The Federal Road Safety Corps (FRSC) says the influx of tricycles into city roads as a means of transportation, is an indication of failure of intra-city bus systems.
Corps Public Education Officer, Mr Bisi Kazeem stated this in an interview with newsmen, in Abuja, on Friday.
Kazeem decried dominance of tricycles on busy roads, saying that it would have not been so, if intra-city bus systems were effective.
“The influx of Keke NAPEP and motorcycles into our road transportation system and especially in the urban traffic is a fall out of failure of intra-city bus system,’’ he said.
He also alleged that some state governments provided tricycle as a means of “dishing out welfare for the teeming unemployed youths.’’
“FRSC is concerned with this development which we can say is abnormal by modern transportation system but we are not folding our arms,’’ he said.
Kazeem said that part of the corps’ strategies to address the menace was to ensure that riders were properly trained and licenced.
He said that would enable riders to be easily identified in the event of accident or security threat traceable to them.
“That was why we were working on enforcement of number plates and rider’s licence which would have become effective from Aug.1.
“We agreed to shift the date of clampdown because of the appeal by the Joint Tax Board (JTB) to enable it engage more with States Board of Internal Revenue.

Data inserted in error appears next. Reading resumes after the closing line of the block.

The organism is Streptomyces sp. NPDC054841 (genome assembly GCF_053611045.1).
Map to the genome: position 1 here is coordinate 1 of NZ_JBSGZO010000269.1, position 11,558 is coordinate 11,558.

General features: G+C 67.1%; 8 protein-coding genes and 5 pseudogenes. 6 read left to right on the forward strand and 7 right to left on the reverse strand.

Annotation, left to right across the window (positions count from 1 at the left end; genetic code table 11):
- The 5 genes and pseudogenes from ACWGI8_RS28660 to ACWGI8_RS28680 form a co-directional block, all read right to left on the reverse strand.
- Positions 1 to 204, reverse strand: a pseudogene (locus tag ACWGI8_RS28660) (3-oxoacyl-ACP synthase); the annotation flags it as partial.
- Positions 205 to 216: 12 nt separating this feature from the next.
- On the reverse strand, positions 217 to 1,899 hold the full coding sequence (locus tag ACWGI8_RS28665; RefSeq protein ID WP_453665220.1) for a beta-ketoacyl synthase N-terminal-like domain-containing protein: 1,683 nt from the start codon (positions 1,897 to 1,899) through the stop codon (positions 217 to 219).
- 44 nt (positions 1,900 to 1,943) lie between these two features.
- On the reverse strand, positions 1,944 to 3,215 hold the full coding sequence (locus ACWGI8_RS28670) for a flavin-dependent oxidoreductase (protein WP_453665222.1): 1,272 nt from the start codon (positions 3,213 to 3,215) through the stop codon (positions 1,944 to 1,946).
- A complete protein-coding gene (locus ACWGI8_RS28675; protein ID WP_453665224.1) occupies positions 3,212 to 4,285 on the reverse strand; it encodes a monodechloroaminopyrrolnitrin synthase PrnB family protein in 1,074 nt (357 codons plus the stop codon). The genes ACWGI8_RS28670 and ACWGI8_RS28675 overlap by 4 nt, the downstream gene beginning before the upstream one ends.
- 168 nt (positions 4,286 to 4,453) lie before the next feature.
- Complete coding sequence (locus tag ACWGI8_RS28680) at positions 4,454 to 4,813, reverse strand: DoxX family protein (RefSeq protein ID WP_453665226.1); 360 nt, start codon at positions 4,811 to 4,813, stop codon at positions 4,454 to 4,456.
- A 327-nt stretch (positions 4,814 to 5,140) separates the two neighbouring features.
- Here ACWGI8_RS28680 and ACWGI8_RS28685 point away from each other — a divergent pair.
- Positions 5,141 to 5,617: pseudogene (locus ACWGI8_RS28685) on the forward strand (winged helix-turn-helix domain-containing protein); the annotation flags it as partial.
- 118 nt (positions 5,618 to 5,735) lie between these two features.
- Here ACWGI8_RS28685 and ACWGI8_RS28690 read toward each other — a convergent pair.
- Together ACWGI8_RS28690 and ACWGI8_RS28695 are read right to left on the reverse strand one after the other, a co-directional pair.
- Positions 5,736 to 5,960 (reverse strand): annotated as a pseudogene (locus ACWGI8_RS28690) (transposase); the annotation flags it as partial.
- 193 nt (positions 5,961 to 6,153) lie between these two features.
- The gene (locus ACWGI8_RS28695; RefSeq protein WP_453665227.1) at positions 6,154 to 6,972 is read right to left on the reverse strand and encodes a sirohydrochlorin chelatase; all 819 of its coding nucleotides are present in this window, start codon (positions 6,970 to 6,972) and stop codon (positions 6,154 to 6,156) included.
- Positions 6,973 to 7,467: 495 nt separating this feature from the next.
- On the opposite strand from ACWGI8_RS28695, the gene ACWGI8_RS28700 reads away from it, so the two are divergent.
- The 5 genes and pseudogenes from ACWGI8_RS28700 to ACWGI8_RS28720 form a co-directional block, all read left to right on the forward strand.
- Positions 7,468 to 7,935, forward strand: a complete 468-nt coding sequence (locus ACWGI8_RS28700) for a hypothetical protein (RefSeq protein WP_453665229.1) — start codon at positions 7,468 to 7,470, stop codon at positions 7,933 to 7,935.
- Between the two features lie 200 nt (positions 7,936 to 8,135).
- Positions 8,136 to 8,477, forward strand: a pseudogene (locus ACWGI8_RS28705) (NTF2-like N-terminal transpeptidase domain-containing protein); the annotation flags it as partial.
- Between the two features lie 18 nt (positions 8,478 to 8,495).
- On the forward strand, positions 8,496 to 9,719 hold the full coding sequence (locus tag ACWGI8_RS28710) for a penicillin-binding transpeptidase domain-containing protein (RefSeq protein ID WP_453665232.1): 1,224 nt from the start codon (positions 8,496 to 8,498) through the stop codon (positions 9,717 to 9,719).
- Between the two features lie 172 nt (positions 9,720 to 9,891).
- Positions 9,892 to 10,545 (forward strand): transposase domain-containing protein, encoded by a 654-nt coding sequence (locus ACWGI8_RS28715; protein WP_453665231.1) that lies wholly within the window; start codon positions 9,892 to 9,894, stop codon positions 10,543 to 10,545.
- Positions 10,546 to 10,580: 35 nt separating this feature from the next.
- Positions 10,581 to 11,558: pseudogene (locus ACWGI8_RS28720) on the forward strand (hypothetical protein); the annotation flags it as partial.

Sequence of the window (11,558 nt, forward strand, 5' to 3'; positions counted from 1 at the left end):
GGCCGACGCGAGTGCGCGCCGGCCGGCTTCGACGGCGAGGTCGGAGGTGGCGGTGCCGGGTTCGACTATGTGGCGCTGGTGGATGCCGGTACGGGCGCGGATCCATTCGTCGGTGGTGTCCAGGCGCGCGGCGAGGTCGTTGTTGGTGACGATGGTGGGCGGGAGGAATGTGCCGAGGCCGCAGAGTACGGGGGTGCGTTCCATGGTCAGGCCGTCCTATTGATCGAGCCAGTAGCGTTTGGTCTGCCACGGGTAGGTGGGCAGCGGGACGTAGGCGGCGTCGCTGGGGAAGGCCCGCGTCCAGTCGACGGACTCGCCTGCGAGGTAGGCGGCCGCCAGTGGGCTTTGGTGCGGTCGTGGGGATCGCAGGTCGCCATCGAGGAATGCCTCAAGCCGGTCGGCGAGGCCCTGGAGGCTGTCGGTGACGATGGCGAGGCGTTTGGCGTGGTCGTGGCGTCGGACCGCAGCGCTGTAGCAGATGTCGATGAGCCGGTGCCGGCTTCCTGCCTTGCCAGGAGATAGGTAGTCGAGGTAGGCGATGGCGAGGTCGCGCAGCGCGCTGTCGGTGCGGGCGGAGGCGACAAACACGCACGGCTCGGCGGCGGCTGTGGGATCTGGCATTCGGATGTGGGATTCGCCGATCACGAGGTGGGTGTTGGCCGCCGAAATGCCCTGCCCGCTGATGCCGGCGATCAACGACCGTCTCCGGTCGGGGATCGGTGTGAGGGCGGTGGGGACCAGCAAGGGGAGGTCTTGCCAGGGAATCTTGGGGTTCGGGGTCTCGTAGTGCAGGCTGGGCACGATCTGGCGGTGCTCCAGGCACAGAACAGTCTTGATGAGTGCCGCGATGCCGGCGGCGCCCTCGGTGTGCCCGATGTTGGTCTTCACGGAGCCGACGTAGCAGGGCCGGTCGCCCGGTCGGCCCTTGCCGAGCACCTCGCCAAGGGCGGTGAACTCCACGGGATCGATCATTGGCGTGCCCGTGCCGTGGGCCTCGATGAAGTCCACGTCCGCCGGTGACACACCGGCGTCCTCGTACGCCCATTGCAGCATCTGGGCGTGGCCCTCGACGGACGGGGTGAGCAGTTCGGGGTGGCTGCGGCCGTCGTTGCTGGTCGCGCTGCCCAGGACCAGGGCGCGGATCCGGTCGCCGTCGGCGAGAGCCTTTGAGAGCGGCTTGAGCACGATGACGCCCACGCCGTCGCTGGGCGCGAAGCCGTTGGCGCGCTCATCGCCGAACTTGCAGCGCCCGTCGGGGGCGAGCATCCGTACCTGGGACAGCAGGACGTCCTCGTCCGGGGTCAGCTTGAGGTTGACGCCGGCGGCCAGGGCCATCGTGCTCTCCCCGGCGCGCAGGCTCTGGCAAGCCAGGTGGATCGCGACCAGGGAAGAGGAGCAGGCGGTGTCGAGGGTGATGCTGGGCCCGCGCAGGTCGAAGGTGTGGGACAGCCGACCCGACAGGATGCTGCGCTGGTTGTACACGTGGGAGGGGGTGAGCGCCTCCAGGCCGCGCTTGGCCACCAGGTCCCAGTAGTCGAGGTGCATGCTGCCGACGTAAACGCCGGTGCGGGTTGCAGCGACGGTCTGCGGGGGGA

“But I wish to assure you that the corps is not resting on its oars.
“We will continue to engage various stakeholders to ensure that the dangers and security challenges posed by these operators do not overwhelm the nation,’’ he said.
The FRSC on July 24 announced shift of enforcement of number plates on motorcycles and tricycles and rider’s licence to Oct. 2.
Kazeem had said that the decision was reached by the corps and the joint tax board.
The Corps Marshal, Mr Boboye Oyeyemi on June 20, directed a nationwide clampdown on motorcycles and tricycles without number plates with effect from Aug. 1.
He also issued directives to Commanding Officers of the corps to engage relevant stakeholders and associations on the proposed clampdown.
Oyeyemi had directed commands across the country to sensitise operators of motorcycles and tricycles to the need to register their vehicles.
Kazeem explained that the change in enforcement date was to allow the JTB to further sensitise state governments, especially states board of internal revenue on the pending clampdown.
“The shift is to also give room for State Boards of Internal Revenue to request for number plates and drivers’ licences for motorcycle and tricycle operators, especially in states where the items are currently in short supply.’’
He said that the period of grace would also be utilised for further consultations with relevant stakeholders and sensitisation of the public to adhere to road traffic laws.
“The earlier ultimatum given by the Corps Marshal for commencement of enforcement was sequel to reports of pervasive use of motorcycles and tricycles for urban transportation without the riders being properly licensed.
“Some were also operating without registered number plates as prescribed by law.”